We're not sure
what is really NVIDIA's strong suit, designing and
bringing to market great chipsets or the software
that drives them. Historically, NVIDIA's
driver implementation has been immaculate.
Stability and compatibility have always been a
fundamental element for the Detonator series of
drivers. In addition, regular performance
enhancements with follow on releases, has been a
strong selling point for NVIDIA product in the
channels. Just a couple of weeks ago, end
users were treated to a significant performance
boost with the release of the Detonator XP driver
There are few
companies that have entered the PC Graphics fray,
that can claim the kind of robust software and
driver suite that is delivered with product from
NVIDIA. For this review, we've tested the
GeForce3 Titanium series of product, with version
21.85 of the Detonator XP driver set. Here's a
look at what it has to offer.
Installation and the drivers of the
"new" GeForce Cards
The Key to a great piece of hardware
The drivers have a good
deal of functionality and enable the user to control
many aspects of the GeForce3. In addition to
the controls you see here, there are also
adjustments for "Video Overlay" with respect to
brightness, contrast, hue and saturation. This
is a great tool for folks watching TV Tuners, DVD or
streaming video in a window on the desktop.
Also, Multi-Monitor support, with Twin View and the
"Desk Top Manager" feature, is maturing nicely for
The are many
enhancements incorporated into the Detonator XP
driver set, including a custom DirectX 8.1 pipeline
and complete OpenGL 1.3 ICD. The proprietary
memory architecture algorithms as well as Vertex programs
have also been optimized. The Detonator XP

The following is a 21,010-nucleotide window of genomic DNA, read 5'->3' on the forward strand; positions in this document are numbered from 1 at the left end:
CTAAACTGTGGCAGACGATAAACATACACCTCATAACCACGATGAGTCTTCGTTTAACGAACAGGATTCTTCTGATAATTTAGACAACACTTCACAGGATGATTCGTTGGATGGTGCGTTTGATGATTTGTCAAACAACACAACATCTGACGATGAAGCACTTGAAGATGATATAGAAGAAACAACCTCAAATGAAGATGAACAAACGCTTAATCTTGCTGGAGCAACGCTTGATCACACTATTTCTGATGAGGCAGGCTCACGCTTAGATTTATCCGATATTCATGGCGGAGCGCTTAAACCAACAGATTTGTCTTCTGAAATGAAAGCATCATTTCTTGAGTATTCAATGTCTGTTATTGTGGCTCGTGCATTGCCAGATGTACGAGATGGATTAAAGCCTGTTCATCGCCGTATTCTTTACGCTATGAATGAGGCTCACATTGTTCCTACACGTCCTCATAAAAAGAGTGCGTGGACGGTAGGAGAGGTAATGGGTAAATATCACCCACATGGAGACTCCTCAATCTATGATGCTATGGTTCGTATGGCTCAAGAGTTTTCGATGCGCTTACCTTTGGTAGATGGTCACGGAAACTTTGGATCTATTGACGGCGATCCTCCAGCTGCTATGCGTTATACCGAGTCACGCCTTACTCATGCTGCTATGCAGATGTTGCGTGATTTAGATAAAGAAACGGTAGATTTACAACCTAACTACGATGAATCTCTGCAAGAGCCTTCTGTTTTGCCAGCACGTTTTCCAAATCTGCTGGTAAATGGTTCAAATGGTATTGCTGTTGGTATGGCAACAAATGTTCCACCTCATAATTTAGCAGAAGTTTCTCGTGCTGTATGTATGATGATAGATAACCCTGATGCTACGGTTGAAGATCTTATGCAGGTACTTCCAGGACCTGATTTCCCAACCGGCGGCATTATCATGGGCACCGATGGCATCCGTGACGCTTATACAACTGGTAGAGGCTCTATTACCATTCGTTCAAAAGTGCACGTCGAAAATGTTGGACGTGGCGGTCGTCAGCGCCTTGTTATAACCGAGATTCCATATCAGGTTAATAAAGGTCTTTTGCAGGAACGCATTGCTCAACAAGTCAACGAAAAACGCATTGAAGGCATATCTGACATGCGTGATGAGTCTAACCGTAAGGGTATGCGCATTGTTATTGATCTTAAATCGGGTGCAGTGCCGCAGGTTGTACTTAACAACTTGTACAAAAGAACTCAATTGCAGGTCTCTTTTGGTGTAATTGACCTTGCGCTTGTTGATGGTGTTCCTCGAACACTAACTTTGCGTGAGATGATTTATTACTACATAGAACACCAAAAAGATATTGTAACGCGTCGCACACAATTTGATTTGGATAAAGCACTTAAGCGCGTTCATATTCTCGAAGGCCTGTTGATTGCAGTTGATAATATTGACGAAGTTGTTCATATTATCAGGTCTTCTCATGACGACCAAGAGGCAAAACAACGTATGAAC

drivers accelerate the new Windows XP features in
hardware. Finally, a new technology dubbed "XPress Link"
has also been incorporated, that allows Windows XP
to communicate directly with the graphics subsystem
In the above shot of the
you'll note that our GeForce3 Ti 500 came set to a
240MHz. Core Clock speed and 500MHz (250MHz. DDR)
Memory Clock. This is a 20% boost in GPU speed
and approximately 10% boost in memory interface.
This should prove useful during times of heavy
rendering and processing of scenes, for example with
high resolution HRAA (High Resolution Anti-Aliasing)
High Resolution Anti-Aliasing
remember the days when 3dfx and NVIDIA were battling
it out with respect to image quality and FSAA.
Back in the day, 3dfx sure did seem to have an edge
on NVIDIA's method of getting out the jaggies.
Things have come a long way since then. NVIDIA
has simplified the choice of FSAA settings down to
three, 2X, Quincunx and 4X mode. Here you can
see the quality of each setting. At 1024X768
resolution, all settings were totally "playable" and
smooth. To us, there is nothing like clean and
simple 4X FSAA. It does take a toll on frame
rate somewhat but as the GeForce3 gets more powerful
with clock speeds and driver enhancements, 4X mode
is beginning to feel like our default setting.
Quincunx mode cleans up the edges about as well as
4X mode but also blurs the textures ever so
slightly. No, for us it's 4X HRAA all the way.
and some Benchmarks